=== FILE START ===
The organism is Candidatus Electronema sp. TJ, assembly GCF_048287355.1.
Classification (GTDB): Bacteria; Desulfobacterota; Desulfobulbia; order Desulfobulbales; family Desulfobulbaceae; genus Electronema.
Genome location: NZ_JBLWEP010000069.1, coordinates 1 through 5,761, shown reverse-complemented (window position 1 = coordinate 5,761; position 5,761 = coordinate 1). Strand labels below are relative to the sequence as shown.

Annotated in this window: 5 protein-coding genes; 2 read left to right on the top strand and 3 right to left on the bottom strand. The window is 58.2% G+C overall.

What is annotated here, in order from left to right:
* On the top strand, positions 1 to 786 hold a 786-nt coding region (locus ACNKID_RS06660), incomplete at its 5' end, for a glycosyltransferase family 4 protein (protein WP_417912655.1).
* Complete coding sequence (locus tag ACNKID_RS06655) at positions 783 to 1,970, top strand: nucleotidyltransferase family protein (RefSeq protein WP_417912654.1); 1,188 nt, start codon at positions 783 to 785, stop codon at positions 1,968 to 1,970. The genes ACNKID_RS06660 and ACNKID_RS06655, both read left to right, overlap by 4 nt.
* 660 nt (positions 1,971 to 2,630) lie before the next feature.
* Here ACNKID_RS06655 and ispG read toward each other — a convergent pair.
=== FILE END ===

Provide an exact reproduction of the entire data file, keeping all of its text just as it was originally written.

The organism is Candidatus Electronema sp. TJ, assembly GCF_048287355.1.
Classification (GTDB): Bacteria; Desulfobacterota; Desulfobulbia; order Desulfobulbales; family Desulfobulbaceae; genus Electronema.
Genome location: NZ_JBLWEP010000069.1, coordinates 1 through 5,761, shown reverse-complemented (window position 1 = coordinate 5,761; position 5,761 = coordinate 1). Strand labels below are relative to the sequence as shown.

Annotated in this window: 5 protein-coding genes; 2 read left to right on the top strand and 3 right to left on the bottom strand. The window is 58.2% G+C overall.

What is annotated here, in order from left to right:
* On the top strand, positions 1 to 786 hold a 786-nt coding region (locus ACNKID_RS06660), incomplete at its 5' end, for a glycosyltransferase family 4 protein (protein WP_417912655.1).
* Complete coding sequence (locus tag ACNKID_RS06655) at positions 783 to 1,970, top strand: nucleotidyltransferase family protein (RefSeq protein WP_417912654.1); 1,188 nt, start codon at positions 783 to 785, stop codon at positions 1,968 to 1,970. The genes ACNKID_RS06660 and ACNKID_RS06655, both read left to right, overlap by 4 nt.
* 660 nt (positions 1,971 to 2,630) lie before the next feature.
* Here ACNKID_RS06655 and ispG read toward each other — a convergent pair.